To help build a more contextual interpretation of the CD209 family data, we investigate in parallel the evolution of a second family of major innate immunity microbial sensors, namely the Toll-like receptor (TLR) gene family. TLRs are pattern-recognition receptors that identify specific pathogen-associated molecular patterns (PAMPs, conserved molecular patterns of pathogen structures). TLRs are located at the cell surface (TLR1, -2, -4, -5, -6 and -10) or intracellularly (TLR3, -7 and -8). Signalling through TLRs results in a type-1 interferon response and/or the production of pro-inflammatory cytokines.

Results

Homology and species distribution of CD209 family members

Phylogenetic analysis groups the various primate genes with high bootstrap values (Figure 1). Within a species, the percentage of identity at the nucleotide level (excluding the length-variable neck region) is 79.0 (range 78.3–79.6) for comparisons of CD209 and CD209L sequences, 78.8 (range 74.4–80.2) for comparisons of CD209 and CD209L2, and 72.1 (range 71.2–72.5) for comparisons of CD209L and CD209L2.

Figure 1
Phylogenetic tree of CD209 family of genes in mammals. Bayesian estimation of the evolutionary relationships among coding sequences (excluding the neck repeat region) of CD209 family. Bootstrap values are indicated.

CD209L2 resembles the ancestral form, because the observed shorter neck region appears to be reminiscent of the shorter neck regions present in CD209-like sequences in other mammals. Analysis of the dog genome identifies a single CD209 homologue. Similarly, we identified by BLAST analysis of cow sequences the presence of a single CD209 homologue. The dog and cow CD209-like sequences are closely related to mouse CD209g and Signr8 (Figure 1). The rat genome codes for the same set of paralogues as mice (not shown). We and others1 have failed to amplify sequences of CD209 genes in prosimians. Our study confirms the previous observation that orangutan has a truncated form of CD209L and that CD209L2 is a pseudogene in the gorilla.1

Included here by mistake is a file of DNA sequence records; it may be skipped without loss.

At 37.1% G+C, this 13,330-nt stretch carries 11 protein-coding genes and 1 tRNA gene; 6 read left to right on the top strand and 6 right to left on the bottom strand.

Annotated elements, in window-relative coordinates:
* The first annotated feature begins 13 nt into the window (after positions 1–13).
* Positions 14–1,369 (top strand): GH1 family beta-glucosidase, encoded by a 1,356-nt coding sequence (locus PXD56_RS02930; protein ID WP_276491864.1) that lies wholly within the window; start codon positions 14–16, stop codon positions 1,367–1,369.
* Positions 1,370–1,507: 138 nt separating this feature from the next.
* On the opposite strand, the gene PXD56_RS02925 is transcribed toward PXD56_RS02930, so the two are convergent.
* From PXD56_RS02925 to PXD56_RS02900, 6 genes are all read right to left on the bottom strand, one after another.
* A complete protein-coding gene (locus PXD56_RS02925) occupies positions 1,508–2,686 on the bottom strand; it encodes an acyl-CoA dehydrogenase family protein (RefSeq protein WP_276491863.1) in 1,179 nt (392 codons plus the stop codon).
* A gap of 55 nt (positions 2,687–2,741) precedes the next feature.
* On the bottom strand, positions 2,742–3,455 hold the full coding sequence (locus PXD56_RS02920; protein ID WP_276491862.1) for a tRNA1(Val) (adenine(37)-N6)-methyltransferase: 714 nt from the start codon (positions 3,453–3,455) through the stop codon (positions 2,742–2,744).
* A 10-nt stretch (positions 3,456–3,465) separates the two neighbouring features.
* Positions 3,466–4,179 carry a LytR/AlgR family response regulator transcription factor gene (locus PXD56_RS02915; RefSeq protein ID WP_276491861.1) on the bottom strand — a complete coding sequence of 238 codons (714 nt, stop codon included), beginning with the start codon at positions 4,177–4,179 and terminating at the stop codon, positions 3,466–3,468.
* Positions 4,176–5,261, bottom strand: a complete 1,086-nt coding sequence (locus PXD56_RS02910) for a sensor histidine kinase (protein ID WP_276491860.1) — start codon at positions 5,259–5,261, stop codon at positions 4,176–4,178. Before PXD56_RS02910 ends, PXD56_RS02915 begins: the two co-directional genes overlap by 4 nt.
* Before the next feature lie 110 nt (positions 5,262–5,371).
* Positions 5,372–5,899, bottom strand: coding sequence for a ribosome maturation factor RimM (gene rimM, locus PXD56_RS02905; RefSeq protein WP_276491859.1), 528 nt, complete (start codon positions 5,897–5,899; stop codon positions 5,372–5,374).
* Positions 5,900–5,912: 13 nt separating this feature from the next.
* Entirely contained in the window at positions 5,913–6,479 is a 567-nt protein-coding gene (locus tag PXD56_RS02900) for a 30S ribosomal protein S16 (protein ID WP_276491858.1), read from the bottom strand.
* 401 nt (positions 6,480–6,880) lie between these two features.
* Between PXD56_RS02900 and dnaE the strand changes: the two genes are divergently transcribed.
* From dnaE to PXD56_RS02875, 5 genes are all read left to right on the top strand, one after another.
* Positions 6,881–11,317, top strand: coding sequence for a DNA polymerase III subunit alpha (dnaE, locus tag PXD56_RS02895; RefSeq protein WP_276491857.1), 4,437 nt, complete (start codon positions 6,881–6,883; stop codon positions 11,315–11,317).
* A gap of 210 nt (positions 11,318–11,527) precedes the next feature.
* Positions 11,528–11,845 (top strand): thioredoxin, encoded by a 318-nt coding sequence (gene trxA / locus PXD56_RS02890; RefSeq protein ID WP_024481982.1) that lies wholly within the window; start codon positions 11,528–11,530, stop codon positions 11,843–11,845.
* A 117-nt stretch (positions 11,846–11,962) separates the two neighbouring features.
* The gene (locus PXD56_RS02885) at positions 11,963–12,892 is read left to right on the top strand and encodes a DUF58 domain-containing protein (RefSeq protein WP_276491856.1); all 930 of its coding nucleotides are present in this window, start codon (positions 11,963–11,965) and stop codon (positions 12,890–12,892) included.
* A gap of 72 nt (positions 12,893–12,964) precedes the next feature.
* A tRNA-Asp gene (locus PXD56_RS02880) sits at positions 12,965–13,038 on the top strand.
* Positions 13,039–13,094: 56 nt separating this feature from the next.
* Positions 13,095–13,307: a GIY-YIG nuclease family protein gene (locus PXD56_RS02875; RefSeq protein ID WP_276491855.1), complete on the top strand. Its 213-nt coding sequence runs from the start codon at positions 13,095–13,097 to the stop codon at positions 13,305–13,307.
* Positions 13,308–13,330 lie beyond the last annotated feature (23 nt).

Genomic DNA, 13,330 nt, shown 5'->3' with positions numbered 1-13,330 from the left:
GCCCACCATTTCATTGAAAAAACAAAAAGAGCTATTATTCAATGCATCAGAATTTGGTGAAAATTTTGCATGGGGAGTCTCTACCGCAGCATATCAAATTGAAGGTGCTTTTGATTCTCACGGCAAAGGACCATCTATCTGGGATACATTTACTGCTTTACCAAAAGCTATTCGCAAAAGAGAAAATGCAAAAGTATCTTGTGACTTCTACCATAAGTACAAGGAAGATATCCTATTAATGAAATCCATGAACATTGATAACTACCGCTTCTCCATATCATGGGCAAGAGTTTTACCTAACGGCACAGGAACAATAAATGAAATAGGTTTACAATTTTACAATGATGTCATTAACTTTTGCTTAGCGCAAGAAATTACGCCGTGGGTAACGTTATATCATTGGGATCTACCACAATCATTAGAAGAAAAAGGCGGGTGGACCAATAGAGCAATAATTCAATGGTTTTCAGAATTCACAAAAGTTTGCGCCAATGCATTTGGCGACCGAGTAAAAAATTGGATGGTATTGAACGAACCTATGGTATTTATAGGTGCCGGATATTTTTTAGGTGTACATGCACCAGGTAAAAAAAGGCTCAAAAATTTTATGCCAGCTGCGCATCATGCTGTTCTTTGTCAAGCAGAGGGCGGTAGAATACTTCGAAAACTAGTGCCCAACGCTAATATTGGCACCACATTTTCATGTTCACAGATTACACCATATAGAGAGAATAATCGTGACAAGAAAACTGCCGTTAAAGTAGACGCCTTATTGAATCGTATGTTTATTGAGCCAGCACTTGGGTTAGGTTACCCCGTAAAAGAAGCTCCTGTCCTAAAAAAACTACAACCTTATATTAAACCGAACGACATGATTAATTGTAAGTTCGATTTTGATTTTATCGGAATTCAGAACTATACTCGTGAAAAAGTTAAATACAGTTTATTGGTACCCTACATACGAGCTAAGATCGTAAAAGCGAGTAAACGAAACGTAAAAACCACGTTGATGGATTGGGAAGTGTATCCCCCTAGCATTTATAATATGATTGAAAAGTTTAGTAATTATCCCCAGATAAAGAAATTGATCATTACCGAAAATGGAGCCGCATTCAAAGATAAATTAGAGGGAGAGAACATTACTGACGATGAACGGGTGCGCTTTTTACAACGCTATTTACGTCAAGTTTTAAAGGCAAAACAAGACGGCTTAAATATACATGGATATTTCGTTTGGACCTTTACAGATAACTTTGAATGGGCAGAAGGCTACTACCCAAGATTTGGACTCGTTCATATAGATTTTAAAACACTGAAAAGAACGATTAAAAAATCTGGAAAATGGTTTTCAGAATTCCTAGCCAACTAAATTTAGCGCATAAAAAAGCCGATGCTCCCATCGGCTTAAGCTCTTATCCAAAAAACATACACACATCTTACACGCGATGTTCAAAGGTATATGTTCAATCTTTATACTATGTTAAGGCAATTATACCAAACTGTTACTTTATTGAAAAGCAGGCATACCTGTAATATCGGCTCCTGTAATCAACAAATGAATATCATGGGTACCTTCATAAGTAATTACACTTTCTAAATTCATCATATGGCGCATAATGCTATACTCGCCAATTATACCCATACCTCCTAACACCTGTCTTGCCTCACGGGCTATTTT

The phylogenetic tree (Figure 1) supports a scenario where the three extant CD209 genes emerged from two duplication events; a first duplication event occurred in the common ancestor of anthropoids, yielding CD209L2 and an ancestral CD209 gene, which, in turn, duplicated in the common Old World primate ancestor, giving rise to CD209L and CD209.

Analysis of sequence evolution and selective pressures

Analysis of the substitutional pattern using several codon-based maximum likelihood procedures allowed the estimation of the number of non-synonymous (KA) over synonymous (KS) substitutions per site. Overall, all the three genes have values consistent with purifying selection (Figures 2a-c). The KA/KS values averaged over the entire tree were 0.43 (CD209), 0.52 (CD209L) and 0.35 (CD209L2). Due to the high variability in the number of neck-region repeats across the species and the difficulty of obtaining a reliable alignment, this region was not included in this analysis (a separate analysis of the neck region is presented below). Detailed analyses of the trees (Figures 2a-c) did, however, identify a number of branches with KA/KS values higher than 1.0, in particular in the gibbon lineage. There were no significant differences in the pattern of selective constrain among CD209 gene family among primates having all three or only two functional homologues (Figure 2d).

Figure 2
Analysis of sequence evolution and selective pressure acting on CD209, CD209L and CD209L2. (a–c) KA/KS values and the estimated number of non-synonymous and synonymous substitutions (in parentheses) for each branch are indicated. Approximate divergence ...

In more detailed analyses, we utilized models that allow for different KA/KS rates at different sites of the sequences, because adaptive evolution often occurs at a limited number of sites. This comparison revealed that the null model (which includes sites under purifying selection and neutrally evolving) could not be rejected for CD209 and C209L2. However, the alternative model that adds a third site class that allows for sites under positive selection provided a significantly better fit to the data with respect to CD209L with a P-value of 6.5E–05 (Table 1). The KA/KS for the additional site class is larger than one for L-SIGN (KA/KS~5), suggesting adaptive protein evolution driven by positive selection at a small subset of sites (Table 1). Using a Bayesian approach,9 we analysed the site class under positive selection in L-SIGN in more detail. Only one residue, alanine in position 88, located in the first neck repeat is pinpointed to be under positive selection (posterior probability, P = 0.99). In addition, threonine 319 and alanine 393, in the C-lectin domain, are identified with lower confidence (P = 0.90 and P = 0.93 respectively). These two L-SIGN residues map at the protein surface away from the region that contains residues involved in carbohydrate interactions (Figure 3). The binding of small carbohydrate compounds by L-SIGN takes place principally at a calcium coordination site in the carbohydrate-recognition domain. The amino-acid residues involved directly in coordinating the calcium ion,10 Glu359, Asn361, Glu366 and Asp378, are fully conserved across all primates.

Figure 3